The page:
Then we must plead with God to give us such a disposition to the people around us, that we might look upon them as we delight in Him looking upon us, to love our neighbors, to care about their eternal disposition, and to do whatever we can to demonstrate the reality of the great salvation we have come to know.

And we must ask God to give us grace as active power to help us get beyond our natural self-interest, to be alert to every opportunity to show grace, and to banish our fears of what others may think, and step out of the boat toward Jesus, bearing witness as we do of His power, grace, forgiveness, and soon return.

God will give us the grace to bear witness to His great salvation, just as He gives us the grace to grow more fully into it day by day. But we must ask. We must ask specifically, believing as we do that God will work in our hearts so that we might serve Him acceptably through our words and deeds to bring His great salvation to light in our world.

With fear?
And let us make one more observation about the writer’s charge concerning the grace of God: We must do so “with reverence and godly fear.” We do so with reverencewhen our motivation is to honor God and to represent Him rightly to the world. We want the people in our world to see God as He is, a God to be worshiped and revered and served. They will need to see that in our lives if they are to believe it can be possible in theirs.

And we serve God with fear when we remember that He is a consuming fire, that not only will He consume unrepentant sinners with eternal fire, and pour out His wrath on ungrateful people, but He will discipline us if we continue to neglect our great salvation and drift from His path (Heb. 12.3-11).

We will not bear witness to our great salvation unless we are, first, overwhelmed by the grace of it, and filled with the same; second, moved by grace to show our great reverence-deserving God to our world; and, third, fearful of how He may intervene – with our neighbors and with us – if we fail in our calling.

We may only know the merest edges of God and His great salvation. But we can grow in Him and in it, and as we do, let us tell the world how great He is and how great it is to be saved.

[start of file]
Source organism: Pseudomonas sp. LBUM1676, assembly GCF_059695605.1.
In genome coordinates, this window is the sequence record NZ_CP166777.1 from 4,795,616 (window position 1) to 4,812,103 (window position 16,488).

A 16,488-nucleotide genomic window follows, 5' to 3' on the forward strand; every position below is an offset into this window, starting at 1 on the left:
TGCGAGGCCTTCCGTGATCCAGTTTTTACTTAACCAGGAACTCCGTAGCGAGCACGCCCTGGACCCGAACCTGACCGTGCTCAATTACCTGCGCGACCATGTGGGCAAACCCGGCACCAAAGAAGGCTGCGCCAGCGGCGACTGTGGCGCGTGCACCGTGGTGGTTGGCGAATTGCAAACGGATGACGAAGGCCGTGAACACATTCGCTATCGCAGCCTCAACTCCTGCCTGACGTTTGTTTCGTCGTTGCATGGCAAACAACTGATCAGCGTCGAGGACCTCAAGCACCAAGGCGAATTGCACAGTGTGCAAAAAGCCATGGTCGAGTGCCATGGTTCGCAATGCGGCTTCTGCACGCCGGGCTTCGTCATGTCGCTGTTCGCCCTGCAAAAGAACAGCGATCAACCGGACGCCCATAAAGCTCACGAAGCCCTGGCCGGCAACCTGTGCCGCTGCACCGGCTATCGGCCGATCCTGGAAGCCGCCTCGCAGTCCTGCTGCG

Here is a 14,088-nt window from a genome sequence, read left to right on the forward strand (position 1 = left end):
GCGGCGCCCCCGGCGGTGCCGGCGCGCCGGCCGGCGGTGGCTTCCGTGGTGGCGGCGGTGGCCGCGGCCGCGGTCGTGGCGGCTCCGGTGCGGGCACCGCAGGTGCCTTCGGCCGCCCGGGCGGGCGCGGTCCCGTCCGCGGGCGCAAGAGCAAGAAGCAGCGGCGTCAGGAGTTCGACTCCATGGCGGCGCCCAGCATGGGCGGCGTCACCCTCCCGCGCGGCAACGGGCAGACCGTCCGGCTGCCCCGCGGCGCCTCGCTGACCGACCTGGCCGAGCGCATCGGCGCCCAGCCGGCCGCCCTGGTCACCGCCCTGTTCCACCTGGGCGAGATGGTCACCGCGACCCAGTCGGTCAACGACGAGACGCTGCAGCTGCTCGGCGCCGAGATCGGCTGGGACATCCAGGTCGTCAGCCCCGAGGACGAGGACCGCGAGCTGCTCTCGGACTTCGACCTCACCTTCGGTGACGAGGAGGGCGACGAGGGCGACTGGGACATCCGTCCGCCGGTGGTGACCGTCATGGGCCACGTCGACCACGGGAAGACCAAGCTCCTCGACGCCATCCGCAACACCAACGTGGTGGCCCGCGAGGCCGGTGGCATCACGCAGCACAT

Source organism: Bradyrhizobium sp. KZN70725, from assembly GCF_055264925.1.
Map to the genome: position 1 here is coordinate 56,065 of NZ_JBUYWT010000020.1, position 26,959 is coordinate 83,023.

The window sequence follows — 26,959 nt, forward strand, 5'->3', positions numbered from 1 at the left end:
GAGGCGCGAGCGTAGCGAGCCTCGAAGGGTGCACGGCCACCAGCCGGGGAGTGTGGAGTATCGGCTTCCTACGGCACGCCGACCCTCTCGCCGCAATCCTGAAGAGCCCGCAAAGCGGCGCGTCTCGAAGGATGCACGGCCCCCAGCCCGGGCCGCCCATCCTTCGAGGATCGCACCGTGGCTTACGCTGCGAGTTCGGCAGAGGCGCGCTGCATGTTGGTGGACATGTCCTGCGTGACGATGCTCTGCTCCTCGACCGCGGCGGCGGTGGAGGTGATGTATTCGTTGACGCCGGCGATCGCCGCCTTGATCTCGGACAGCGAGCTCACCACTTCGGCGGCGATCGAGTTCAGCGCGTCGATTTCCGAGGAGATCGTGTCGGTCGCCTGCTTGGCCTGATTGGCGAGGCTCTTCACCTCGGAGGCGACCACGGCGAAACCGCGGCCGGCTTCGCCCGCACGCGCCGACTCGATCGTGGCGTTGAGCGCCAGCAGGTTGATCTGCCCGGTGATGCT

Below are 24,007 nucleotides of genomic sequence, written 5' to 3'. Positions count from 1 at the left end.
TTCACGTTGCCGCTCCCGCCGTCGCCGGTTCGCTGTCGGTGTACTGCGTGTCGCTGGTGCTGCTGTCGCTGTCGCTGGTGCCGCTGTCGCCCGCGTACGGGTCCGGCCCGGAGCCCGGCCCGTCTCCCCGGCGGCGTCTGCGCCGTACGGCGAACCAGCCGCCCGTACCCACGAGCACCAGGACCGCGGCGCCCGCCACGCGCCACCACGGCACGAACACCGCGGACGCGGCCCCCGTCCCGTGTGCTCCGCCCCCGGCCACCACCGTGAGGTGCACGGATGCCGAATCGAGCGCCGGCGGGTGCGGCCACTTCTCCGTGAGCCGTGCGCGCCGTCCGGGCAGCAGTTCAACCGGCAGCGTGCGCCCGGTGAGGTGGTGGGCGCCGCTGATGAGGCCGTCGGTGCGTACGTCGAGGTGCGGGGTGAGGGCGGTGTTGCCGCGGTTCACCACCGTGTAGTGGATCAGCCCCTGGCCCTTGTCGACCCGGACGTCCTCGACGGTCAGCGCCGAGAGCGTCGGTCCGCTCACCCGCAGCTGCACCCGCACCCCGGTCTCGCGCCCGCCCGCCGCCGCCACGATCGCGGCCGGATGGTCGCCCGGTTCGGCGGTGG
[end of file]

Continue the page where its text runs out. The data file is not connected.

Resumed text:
For reflection
1.  How do you seek the grace of God each day? How do you know when you’re basking in His grace?

2.  Given the opportunity to explain our great salvation to a friend, what would you say?

3.  Why must we both reverence God and fear Him if we are to serve Him acceptably?

Next steps – Transformation: For the next several days, concentrate on seeking grace from the Lord to serve Him acceptably. At the end of each day, give thanks for the ways He answered that prayer during the day.

T. M. Moore

Forward today’s ReVision to a friend and encourage your friend to subscribe. Forward today’s ReVision to a friend and encourage your friend to subscribe. This is the end of Part 2 of our series, Such a Great Salvation. For a free PDF of the seven lessons in this series, click here.

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This is the end of Part 1 of our series, Such a Great Salvation. For a free PDF of the seven lessons in this series, click here.

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Except as indicated, Scripture taken from the New King James Version. © Copyright 1982 by Thomas Nelson, Inc. Used by permission.

T.M. Moore

T. M. Moore is principal of The Fellowship of Ailbe, a spiritual fellowship in the Celtic Christian tradition. He and his wife, Susie, make their home in Essex Junction, VT.